Have a lot on your mind post-divorce? We get it. This straightforward checklist of financial to-dos is designed to lead you to the next stage of your journey with confidence.
Going through a divorce isn’t easy—emotionally, mentally, or financially.
“It may feel like there’s a mountain of work that comes with the process of separating your life from someone else,” says Heather Winston, financial professional and product director for Retirement and Income Solutions at Principal®.
But we’re here to help you tackle money-related to-dos, so you can move forward. Let’s break it down step by step.
Start with your financial basics.
Over the years, most couples accumulate a lot of things—from physical assets to homes to retirement savings—and the separation of those things takes both time and patience. As you work with your ex to decide who will keep what, maintain a detailed list. That list will help if you need to change ownership of anything.
Create a budget (PDF), including all income and all expenses. Winston suggests being slightly conservative with your spending for the time being, until your new lifestyle, goals, and financial plans all align.
Right now, it’s not important how much you have; it’s important that you build an emergency fund to help with unexpected expenses such as car repairs or the replacement of a hot water heater. Ideally, you won’t dip into long-term savings for short-term needs.
While you probably already have a divorce lawyer, you may want to add tax and financial professionals to your team, too. Family and friends are good places to start for recommendations.
Work through important documents, protection, and access.
If you wish to change your name, check with your divorce attorney about the court order you may need to implement a name change on certain types of accounts. Then apply the change across all accounts.
Contact the Social Security Administration at ssa.gov and your state’s driver’s license bureau. If needed, update your passport at travel.state.gov.
In addition to closing joint accounts, open new ones in your name. Search online for high-interest savings options.
Review the beneficiaries on your policies and accounts, including life insurance and annuities—and make updates as needed. Many companies have these forms online.
Credit cards, lines of credit, or loans that may have your name
Request a copy of your credit report (you can get one at annualcreditreport.com), so you’re aware of and can close any joint accounts. Get new credit cards with your new name.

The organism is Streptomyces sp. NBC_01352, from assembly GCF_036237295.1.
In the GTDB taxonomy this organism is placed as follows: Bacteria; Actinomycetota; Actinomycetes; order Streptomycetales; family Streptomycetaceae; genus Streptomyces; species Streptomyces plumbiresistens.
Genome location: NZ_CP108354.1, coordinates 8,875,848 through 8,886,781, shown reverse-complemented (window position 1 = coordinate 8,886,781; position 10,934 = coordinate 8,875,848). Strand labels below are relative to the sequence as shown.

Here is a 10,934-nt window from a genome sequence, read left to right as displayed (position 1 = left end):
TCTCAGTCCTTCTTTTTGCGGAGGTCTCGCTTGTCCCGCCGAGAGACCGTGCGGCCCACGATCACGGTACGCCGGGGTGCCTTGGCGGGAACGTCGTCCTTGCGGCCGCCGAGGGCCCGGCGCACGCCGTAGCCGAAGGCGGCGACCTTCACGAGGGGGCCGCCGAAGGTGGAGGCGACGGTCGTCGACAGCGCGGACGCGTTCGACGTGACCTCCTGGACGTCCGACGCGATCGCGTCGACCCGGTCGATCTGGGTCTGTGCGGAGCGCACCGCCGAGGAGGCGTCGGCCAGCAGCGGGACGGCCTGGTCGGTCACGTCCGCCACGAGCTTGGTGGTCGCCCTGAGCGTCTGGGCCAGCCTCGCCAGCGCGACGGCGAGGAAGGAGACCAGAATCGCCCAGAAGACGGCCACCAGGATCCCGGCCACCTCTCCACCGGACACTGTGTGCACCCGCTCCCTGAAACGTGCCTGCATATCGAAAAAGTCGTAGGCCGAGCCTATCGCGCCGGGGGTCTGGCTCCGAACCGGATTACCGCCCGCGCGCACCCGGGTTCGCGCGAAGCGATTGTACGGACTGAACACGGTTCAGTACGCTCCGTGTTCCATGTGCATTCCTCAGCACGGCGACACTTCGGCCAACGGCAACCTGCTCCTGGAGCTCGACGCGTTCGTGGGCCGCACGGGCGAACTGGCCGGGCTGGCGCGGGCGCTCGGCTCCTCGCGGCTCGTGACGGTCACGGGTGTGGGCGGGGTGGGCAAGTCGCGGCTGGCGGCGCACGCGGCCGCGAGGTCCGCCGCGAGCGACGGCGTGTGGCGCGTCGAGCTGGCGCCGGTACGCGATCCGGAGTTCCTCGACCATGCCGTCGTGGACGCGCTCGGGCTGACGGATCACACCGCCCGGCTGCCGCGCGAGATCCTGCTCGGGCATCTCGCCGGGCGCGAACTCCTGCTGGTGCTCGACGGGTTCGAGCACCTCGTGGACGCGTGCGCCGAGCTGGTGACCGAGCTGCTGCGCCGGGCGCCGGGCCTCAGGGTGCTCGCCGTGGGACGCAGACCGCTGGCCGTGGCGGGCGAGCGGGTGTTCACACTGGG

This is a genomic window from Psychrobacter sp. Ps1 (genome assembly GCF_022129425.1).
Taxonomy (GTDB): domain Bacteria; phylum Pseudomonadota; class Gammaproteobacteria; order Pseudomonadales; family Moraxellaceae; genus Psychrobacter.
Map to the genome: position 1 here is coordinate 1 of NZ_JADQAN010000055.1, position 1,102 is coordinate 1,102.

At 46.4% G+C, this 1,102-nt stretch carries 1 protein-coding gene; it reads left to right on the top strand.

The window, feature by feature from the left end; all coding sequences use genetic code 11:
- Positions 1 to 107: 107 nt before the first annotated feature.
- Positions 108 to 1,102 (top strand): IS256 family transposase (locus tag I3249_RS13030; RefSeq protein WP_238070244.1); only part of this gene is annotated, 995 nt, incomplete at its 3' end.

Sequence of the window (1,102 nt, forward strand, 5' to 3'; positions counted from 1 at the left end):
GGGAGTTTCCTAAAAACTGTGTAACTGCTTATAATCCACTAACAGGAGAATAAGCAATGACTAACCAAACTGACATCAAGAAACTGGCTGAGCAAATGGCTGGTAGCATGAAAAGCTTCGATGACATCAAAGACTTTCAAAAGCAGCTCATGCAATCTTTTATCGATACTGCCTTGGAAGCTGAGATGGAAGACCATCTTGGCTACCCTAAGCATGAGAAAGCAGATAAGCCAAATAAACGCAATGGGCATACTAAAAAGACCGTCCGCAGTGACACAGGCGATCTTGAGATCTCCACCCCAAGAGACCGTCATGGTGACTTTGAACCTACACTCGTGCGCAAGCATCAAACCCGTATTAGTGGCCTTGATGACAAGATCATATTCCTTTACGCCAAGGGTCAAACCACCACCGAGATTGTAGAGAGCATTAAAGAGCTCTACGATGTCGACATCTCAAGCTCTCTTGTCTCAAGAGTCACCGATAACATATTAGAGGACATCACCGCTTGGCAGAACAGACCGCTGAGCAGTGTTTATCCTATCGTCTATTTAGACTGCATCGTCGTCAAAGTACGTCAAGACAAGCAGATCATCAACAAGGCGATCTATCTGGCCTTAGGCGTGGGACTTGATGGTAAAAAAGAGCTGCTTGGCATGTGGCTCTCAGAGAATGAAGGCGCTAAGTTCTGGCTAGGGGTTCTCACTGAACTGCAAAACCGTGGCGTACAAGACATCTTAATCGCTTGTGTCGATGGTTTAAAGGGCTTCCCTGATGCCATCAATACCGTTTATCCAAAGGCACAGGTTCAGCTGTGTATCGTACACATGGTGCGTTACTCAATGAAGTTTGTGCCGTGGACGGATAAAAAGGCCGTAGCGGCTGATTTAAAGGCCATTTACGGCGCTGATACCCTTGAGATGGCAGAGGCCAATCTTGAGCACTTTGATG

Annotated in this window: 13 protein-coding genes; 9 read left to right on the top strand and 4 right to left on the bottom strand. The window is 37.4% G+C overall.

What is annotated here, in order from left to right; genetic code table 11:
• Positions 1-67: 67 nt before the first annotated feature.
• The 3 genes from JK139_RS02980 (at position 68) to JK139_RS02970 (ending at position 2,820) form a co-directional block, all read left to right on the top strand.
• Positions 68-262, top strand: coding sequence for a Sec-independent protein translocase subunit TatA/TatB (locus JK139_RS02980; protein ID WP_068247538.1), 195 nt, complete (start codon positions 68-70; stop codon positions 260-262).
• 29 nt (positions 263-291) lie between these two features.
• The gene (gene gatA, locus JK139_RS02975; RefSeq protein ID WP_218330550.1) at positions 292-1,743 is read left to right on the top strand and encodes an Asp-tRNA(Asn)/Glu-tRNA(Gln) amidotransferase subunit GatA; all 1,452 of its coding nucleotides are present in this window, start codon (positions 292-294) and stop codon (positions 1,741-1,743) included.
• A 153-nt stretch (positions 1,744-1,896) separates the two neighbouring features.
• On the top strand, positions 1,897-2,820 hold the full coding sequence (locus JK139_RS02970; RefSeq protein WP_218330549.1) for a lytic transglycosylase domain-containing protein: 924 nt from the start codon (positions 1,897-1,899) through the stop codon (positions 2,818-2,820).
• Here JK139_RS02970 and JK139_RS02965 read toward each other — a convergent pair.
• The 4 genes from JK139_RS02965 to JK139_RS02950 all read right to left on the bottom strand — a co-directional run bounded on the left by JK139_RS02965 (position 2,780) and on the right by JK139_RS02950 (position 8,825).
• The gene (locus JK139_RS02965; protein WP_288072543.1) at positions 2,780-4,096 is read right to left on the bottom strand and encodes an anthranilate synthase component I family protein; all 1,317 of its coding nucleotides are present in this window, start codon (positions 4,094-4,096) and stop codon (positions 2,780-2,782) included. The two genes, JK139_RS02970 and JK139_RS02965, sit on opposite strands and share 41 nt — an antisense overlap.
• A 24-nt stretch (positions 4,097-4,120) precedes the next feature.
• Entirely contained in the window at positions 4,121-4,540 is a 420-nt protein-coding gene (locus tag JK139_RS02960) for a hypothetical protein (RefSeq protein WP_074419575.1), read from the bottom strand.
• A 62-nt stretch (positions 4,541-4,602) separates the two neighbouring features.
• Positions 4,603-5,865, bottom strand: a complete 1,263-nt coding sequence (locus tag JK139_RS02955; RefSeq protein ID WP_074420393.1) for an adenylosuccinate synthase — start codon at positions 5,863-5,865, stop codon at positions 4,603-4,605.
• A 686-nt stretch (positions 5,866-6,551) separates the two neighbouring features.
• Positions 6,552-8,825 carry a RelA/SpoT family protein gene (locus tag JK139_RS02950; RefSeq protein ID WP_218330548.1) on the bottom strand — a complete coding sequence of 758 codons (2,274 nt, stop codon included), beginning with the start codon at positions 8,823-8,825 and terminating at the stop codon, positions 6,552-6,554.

Get updated copies of a mortgage deed from your county recorder to ensure your new name is correct. If you’re retaining a home, you may need to begin the refinance process.
Property and car insurance
Ensure your coverage matches the list of assets you retain by contacting your insurance agent.
If you’re transitioning from one policy to the next, consider temporary insurance through COBRA, which can provide coverage for up to 18 months. Your previous insurer can help.
If you and a former spouse shared any passwords, you may want to change them. (We have some tips for keeping your accounts secure.)
Evaluate future needs and plans.
“You may need to reevaluate your retirement plan,” Winston says. “Divorce could push out your expected retirement date or require you to save more than you had been to stay on track. This is an opportunity to reexamine what your retirement will be and how to fund it.”
If you and an ex are splitting a workplace retirement plan such as a 401(k), 403(b), or a pension plan, you’ll need a court-issued document called a qualified domestic relations order (QDRO). Your lawyer can help. Retain a copy and follow up on payouts or the transfer of assets according to the divorce agreement. Learn more about a QRDO.
To transfer IRAs or other retirement accounts, provide the financial institution with a copy of the divorce settlement and any requested paperwork.
If you need cash now, ask your tax advisor about tax laws that impact withdrawals from a workplace retirement plan vs. an IRA.
Run new projections with your tax advisor in case you need to make withholding changes.
Update your will and estate documents, including any health care-related documents.
And finally: Start building your own financial plan. If you have questions, we can connect you with a financial professional who can help you figure out how much to save for retirement and which adjustments to make.
Ending a marriage comes with so many considerations, and your post-divorce finances are one piece of your life puzzle, Winston says. Her tip: “Avoid immediate, knee-jerk decisions. If you’re emotional, set things aside and come back to them. But do come back. It will take time and effort to match who you are now with your new financial life.”